Even though we don’t necessarily hear people uttering those precise words, it seems like we may be forfeiting our rights for the sake of convenience, pleasure and perhaps a certain degree of ignorance. It is still such a new age—this “data age” we find ourselves in—that a certain degree of ignorance makes sense. The world has monumentally shifted while we were checking our email, so we all need a minute to catch up. But catch up, we must because technology does not have ethics, and we need to ensure its accountability.
The Many Misadventures of Algorithms
It is important that we understand some of the ways that algorithms sometimes “get it wrong.” There are many accounts of algorithms that have gone afield—or have the all too real potential to veer off course—of their desired goals, and following are just a very few:
• Criminal “Risk Scores.” The criminal justice system is increasingly using algorithms as a means of predicting the likelihood of a defendant’s future criminality, according to The New York Times. A recent Wisconsin Supreme Court decision took into account the limitations, or at least the possible limitations, for accuracy in sentencing. When it comes to the future fate of a citizen, it is important to acknowledge the limits of an algorithm’s accuracy.
• AI That Detects Signs of "Sexual Preference." The Economist recently published an article about how machines that read faces are on their way, and they may have the power to pick up patterns regarding someone’s sexual preference. What could possibly go wrong?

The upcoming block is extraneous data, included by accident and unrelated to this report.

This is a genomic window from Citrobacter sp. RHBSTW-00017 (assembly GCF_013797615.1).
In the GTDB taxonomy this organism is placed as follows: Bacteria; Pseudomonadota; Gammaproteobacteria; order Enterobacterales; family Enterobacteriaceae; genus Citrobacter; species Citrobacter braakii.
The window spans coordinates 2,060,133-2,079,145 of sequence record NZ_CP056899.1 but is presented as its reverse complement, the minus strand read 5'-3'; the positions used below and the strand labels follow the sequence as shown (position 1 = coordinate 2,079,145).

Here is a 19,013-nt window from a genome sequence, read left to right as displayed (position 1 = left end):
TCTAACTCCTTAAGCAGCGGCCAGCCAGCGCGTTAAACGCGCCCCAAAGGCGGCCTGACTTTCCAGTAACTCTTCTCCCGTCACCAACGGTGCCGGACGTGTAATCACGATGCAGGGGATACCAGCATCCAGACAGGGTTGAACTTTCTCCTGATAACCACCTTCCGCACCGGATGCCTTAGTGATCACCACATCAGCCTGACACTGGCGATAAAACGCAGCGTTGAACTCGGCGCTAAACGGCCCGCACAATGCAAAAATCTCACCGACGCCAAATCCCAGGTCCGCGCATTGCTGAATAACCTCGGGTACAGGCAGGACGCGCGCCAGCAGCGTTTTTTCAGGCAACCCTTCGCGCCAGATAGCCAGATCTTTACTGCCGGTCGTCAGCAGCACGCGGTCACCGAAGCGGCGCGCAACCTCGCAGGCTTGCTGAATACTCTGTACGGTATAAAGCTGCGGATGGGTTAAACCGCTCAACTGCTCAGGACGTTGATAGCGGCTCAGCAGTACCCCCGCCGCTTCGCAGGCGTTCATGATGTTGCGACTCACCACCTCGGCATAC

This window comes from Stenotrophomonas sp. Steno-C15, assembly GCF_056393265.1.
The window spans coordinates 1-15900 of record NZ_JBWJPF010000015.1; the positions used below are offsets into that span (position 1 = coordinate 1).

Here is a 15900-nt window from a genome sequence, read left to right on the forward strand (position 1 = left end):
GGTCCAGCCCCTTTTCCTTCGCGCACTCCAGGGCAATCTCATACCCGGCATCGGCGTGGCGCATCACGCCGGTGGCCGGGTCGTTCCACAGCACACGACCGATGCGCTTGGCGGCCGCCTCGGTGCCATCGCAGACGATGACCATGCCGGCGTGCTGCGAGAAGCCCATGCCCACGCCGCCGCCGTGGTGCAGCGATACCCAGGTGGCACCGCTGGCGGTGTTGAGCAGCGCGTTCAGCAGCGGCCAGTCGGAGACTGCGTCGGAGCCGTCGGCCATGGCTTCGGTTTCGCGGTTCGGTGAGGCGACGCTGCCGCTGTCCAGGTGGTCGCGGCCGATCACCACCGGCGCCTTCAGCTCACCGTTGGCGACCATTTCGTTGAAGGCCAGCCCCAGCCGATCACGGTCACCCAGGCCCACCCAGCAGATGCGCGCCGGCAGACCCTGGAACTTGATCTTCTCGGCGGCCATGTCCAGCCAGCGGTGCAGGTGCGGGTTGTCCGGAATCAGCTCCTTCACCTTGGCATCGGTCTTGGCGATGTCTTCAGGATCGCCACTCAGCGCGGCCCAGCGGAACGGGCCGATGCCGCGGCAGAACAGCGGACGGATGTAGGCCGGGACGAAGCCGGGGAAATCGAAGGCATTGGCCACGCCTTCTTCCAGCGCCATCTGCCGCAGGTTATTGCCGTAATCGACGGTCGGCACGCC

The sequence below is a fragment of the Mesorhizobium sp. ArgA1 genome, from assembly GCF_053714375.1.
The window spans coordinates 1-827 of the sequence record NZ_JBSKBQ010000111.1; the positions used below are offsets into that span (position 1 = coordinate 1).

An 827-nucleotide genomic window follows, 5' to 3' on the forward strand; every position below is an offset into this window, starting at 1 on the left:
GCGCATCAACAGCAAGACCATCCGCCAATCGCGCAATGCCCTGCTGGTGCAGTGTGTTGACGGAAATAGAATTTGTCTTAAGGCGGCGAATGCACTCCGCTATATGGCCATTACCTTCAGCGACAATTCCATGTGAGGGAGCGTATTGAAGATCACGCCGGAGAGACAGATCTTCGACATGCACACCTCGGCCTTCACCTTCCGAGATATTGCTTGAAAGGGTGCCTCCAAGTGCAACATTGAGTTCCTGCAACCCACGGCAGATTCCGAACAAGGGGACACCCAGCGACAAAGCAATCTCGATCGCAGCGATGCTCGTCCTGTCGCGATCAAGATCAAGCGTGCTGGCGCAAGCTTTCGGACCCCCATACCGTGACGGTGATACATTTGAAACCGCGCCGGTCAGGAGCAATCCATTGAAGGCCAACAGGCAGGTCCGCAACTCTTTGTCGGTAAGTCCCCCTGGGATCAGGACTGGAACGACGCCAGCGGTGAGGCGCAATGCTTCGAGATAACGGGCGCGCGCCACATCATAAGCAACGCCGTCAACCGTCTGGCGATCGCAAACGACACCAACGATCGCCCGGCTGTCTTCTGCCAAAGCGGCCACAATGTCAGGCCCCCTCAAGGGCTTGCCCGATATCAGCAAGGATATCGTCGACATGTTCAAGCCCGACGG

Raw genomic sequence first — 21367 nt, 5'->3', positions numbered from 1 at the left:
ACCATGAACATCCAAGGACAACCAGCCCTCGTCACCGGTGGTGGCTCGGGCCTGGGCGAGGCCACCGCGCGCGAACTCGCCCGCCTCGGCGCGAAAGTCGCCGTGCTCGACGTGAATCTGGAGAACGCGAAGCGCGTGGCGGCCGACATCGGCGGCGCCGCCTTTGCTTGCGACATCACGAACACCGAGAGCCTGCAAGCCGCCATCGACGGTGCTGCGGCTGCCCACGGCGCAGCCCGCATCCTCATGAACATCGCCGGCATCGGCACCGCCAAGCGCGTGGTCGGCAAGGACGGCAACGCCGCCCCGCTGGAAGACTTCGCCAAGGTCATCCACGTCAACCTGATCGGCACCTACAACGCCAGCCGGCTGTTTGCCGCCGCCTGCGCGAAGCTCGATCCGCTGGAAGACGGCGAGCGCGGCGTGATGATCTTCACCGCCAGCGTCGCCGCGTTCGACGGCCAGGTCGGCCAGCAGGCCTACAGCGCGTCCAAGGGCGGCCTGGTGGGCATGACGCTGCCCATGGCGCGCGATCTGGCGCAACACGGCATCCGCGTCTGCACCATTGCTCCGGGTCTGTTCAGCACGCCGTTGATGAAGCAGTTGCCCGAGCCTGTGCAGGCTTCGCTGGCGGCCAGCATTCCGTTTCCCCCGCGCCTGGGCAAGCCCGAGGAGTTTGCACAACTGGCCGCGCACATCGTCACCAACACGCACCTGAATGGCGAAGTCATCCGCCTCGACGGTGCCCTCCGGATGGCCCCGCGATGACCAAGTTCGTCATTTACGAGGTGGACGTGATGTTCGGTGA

We Can Avoid Surrendering Our Rights to Robots by Learning and Using Their Rules Through Data Literacy
Data literacy can help us navigate, and even harness, our exhilarating new world of data, algorithms and everything that accompanies them. Data literacy gives us the tools we need to stay a step or two ahead of the robots by allowing us a chance to see the invisible-but-omnipresent algorithms churning all around us.
But What Is Data Literacy?
“Data literacy is the ability to derive meaningful information from data, just as literacy in general is the ability to derive information from the written word,” sums up TechTarget.
Data literacy not only gives us a basic understanding of the data that we encounter, but it also helps with data governance to manage issues that arrive from algorithms that have gone off course.
What Are a Few Data Literacy Skills?
Data literacy is made up of a set of skills that include the following:
• Understanding what data, or type of data, is appropriate to use for a specific purpose.
• The ability to interpret data visualizations like charts and graphs.
• Can think critically about the information extracted from the data analysis.
• Recognize a problem with the data, such as when it is being misrepresented or used misleadingly.
Is Your Data Literacy Up to Snuff?
Do you feel like you can select a set of data to analyze to derive certain results? Could you catch a disturbing trend in algorithms that might suggest a certain bias?
If you are worried that you may be left behind in the wake of a sea of data, it is good time to start exploring ways to become data literate.